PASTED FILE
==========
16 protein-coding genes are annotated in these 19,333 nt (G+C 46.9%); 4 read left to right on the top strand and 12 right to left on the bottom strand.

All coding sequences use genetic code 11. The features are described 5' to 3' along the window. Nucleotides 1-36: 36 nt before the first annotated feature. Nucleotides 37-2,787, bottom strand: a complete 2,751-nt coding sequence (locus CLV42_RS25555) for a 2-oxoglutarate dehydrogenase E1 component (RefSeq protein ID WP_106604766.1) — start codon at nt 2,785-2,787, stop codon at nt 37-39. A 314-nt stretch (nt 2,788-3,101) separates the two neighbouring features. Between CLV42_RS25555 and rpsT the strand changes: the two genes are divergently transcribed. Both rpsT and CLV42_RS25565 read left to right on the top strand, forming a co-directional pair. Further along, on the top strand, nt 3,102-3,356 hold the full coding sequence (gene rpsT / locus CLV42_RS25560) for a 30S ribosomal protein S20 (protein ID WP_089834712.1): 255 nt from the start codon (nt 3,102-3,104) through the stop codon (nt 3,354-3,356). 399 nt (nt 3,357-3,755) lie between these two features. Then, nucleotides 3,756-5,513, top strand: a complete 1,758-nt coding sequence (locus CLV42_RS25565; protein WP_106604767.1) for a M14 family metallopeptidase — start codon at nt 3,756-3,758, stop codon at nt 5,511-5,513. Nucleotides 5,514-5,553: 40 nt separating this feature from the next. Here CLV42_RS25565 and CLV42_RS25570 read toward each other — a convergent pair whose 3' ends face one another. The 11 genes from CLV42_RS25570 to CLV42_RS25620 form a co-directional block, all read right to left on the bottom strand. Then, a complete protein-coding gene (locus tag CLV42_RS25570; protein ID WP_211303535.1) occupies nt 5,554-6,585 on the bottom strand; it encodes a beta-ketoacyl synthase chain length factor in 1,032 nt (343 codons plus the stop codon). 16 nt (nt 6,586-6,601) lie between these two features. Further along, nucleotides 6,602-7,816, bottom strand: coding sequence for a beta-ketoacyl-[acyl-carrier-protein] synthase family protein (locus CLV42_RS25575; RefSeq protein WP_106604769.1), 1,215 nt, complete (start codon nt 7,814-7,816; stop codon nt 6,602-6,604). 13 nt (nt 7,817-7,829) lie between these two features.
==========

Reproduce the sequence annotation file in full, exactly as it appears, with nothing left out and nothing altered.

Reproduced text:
16 protein-coding genes are annotated in these 19,333 nt (G+C 46.9%); 4 read left to right on the top strand and 12 right to left on the bottom strand.

All coding sequences use genetic code 11. The features are described 5' to 3' along the window. Nucleotides 1-36: 36 nt before the first annotated feature. Nucleotides 37-2,787, bottom strand: a complete 2,751-nt coding sequence (locus CLV42_RS25555) for a 2-oxoglutarate dehydrogenase E1 component (RefSeq protein ID WP_106604766.1) — start codon at nt 2,785-2,787, stop codon at nt 37-39. A 314-nt stretch (nt 2,788-3,101) separates the two neighbouring features. Between CLV42_RS25555 and rpsT the strand changes: the two genes are divergently transcribed. Both rpsT and CLV42_RS25565 read left to right on the top strand, forming a co-directional pair. Further along, on the top strand, nt 3,102-3,356 hold the full coding sequence (gene rpsT / locus CLV42_RS25560) for a 30S ribosomal protein S20 (protein ID WP_089834712.1): 255 nt from the start codon (nt 3,102-3,104) through the stop codon (nt 3,354-3,356). 399 nt (nt 3,357-3,755) lie between these two features. Then, nucleotides 3,756-5,513, top strand: a complete 1,758-nt coding sequence (locus CLV42_RS25565; protein WP_106604767.1) for a M14 family metallopeptidase — start codon at nt 3,756-3,758, stop codon at nt 5,511-5,513. Nucleotides 5,514-5,553: 40 nt separating this feature from the next. Here CLV42_RS25565 and CLV42_RS25570 read toward each other — a convergent pair whose 3' ends face one another. The 11 genes from CLV42_RS25570 to CLV42_RS25620 form a co-directional block, all read right to left on the bottom strand. Then, a complete protein-coding gene (locus tag CLV42_RS25570; protein ID WP_211303535.1) occupies nt 5,554-6,585 on the bottom strand; it encodes a beta-ketoacyl synthase chain length factor in 1,032 nt (343 codons plus the stop codon). 16 nt (nt 6,586-6,601) lie between these two features. Further along, nucleotides 6,602-7,816, bottom strand: coding sequence for a beta-ketoacyl-[acyl-carrier-protein] synthase family protein (locus CLV42_RS25575; RefSeq protein WP_106604769.1), 1,215 nt, complete (start codon nt 7,814-7,816; stop codon nt 6,602-6,604). 13 nt (nt 7,817-7,829) lie between these two features.